While reading through some articles on the Internet the other day, I came upon an extremely interesting, and somewhat puzzling, article published not long ago on WND. It was entitled “Activists Enforce Segregation: Black-Only Healing Space.” I had to read that twice to ensure I had not misread the title, or perhaps misunderstood it.
I kept waiting to discover where I had missed the hidden point of the article as it surely could not have meant what the title indicated: blacks demanding to be segregated! So, I read the title again and then read (and re-read) the article.
“University of Missouri race activists have adopted a separate-but-equal philosophy for the creation of their ‘black only healing space.’
“Concerned Student 1950, the group behind Monday’s resignation of the university system’s president Timothy Wolfe, directed white people to leave a room on campus so black students could ‘be vulnerable and real.'”
I slowly read the article, twice, and apparently it was true; blacks were demanding to be segregated so they could “be … real … and heal.”
Yo dudes, I hate to bring this up, but back in the day, blacks not only had separate rooms, but we had separate dorms, separate eating facilities, even separate colleges; we had all that and much more. If memory serves, we fought to get out of, not into separate rooms and facilities. We did not have to insist on white folk not intruding into our cultural space.
For those blacks who may be feeling bit stressed-out while attending a predominantly white school, here’s a quick refresher course.
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According to the National Park Service, black students attempting to enter (the white) Little Rock High School in 1957 were elbowed, poked, kicked and punched. They faced verbal abuse from segregationists as well as death threats against themselves, their families and other members of the black community. At home, their families received threatening phone calls; some parents and other members of the black community lost their jobs; and the black community in Little Rock as a whole was harassed by bomb threats and gunshots, as well as having bricks thrown through their windows. The students were also alienated by other blacks who felt their actions jeopardized the safety of others in the community.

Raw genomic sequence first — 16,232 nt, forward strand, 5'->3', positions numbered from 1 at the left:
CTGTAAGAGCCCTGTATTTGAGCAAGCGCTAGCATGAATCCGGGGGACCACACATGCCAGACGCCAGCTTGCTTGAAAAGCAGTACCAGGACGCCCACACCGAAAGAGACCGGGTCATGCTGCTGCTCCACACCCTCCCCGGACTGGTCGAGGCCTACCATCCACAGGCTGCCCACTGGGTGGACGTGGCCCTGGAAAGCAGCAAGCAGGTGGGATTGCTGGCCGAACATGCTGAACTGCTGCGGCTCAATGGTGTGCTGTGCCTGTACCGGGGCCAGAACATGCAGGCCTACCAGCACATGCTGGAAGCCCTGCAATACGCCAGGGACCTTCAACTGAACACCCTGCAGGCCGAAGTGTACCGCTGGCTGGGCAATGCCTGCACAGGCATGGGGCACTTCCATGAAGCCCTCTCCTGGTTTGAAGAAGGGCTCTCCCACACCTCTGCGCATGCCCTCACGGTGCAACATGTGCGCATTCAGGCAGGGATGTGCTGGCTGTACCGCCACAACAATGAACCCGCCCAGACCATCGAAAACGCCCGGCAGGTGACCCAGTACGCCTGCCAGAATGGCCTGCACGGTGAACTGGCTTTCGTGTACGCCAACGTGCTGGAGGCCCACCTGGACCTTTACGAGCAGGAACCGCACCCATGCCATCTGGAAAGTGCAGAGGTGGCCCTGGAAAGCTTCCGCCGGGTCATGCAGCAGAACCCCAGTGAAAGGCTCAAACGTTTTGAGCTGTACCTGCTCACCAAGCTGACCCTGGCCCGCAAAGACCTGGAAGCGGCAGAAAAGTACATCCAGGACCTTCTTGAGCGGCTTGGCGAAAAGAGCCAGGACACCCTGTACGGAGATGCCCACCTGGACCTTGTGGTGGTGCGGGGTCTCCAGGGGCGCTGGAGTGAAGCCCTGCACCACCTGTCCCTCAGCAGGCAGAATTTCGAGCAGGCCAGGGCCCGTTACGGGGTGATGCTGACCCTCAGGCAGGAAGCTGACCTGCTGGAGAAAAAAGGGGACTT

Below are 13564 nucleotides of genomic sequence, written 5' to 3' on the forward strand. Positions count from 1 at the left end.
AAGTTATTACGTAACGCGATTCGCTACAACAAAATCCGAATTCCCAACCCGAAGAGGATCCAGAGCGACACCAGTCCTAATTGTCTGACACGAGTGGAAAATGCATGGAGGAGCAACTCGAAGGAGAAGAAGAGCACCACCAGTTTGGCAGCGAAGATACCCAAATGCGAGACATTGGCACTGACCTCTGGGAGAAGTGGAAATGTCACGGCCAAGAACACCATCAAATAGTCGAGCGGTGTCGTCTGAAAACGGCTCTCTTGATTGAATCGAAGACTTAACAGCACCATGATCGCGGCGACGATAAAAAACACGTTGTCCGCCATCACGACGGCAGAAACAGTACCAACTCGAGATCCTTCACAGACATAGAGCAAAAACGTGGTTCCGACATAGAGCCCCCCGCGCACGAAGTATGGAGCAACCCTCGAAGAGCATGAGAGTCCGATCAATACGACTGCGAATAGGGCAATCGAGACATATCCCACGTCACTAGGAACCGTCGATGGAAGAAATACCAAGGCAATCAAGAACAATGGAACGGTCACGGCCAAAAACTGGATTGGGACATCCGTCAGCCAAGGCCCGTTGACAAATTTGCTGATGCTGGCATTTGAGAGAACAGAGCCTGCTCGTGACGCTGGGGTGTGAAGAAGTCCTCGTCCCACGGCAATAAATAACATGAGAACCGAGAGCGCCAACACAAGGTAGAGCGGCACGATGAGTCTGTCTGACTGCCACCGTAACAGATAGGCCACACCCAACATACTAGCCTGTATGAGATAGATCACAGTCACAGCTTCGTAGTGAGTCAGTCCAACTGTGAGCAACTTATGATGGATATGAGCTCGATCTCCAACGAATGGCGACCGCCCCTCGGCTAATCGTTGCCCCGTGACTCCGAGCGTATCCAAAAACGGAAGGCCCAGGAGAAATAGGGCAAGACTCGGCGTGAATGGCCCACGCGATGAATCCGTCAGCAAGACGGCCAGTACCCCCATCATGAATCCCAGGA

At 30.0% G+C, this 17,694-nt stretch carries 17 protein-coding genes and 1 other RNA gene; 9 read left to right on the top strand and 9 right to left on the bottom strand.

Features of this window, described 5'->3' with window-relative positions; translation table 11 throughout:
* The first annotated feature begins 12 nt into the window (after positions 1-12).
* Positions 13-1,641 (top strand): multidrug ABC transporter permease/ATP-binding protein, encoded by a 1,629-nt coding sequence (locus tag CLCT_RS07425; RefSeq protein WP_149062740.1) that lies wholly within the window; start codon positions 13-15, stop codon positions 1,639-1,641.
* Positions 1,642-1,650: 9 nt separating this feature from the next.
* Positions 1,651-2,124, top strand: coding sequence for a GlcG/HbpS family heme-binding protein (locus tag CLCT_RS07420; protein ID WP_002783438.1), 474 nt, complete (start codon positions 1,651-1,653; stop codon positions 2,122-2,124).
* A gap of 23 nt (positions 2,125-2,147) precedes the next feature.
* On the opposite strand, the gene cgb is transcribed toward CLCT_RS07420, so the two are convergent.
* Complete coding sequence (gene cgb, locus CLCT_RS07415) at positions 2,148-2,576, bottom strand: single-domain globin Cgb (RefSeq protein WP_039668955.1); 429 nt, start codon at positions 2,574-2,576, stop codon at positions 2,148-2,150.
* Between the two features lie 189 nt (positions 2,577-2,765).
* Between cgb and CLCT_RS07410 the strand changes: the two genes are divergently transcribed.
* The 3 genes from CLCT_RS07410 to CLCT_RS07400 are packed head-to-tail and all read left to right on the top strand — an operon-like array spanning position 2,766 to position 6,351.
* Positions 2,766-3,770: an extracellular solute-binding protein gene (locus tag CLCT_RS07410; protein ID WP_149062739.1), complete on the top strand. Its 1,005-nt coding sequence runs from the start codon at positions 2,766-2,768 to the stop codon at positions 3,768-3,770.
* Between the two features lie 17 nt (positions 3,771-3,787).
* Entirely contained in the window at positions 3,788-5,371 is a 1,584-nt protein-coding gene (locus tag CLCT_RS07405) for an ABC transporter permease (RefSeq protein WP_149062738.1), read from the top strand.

So let me get this straight: You’re on a fully integrated campus demanding a private (read “segregated”) room so you can be vulnerable and real? Well, here’s how one young lady who was part of the fight to get out of private rooms described her experience:
“My eight friends and I paid for the integration of Central High with our innocence. During those years when we desperately needed approval from our peers, we were victims of the most harsh rejections imaginable. The physical and psychological punishment we endured profoundly affected our lives. It transformed us into warriors who dared not cry even though we suffered intolerable pain.”
Are these University of Missouri demonstrators saying we need to re-institute segregation so young black students today can learn how to be “vulnerable and real … and heal”?
I could be wrong, but it seems to me if America today is as racist as many critics allege, then the term “racist” would be a label eagerly sought by politicians, other public figures and every ordinary citizen on the street. In my opinion, much of what is presently being investigated, inveighed and legislated against is something I call “virtual racism.”
As someone who personally experienced the institutionalized segregation and hard-core racism of the ’50s and early ’60s, and not the virtual racism of today, I am mystified by the dichotomy of ubiquitous charges of racism and the above-cited event at the University of Missouri, just to cite one example.
The racism (so-called) causing such heartburn among many blacks today would have been hailed, back in the day, by rank and file blacks as “having reached the promised land!”
In the ’40s, ’50s and even the early ’60s, the prospect of having possibly been red-lined for a loan, perhaps not promoted, encountering an insensitive clerk in a major department store or experiencing deliberately slow service in a restaurant chain would have been an occasion for singing “We have (not we shall) overcome!”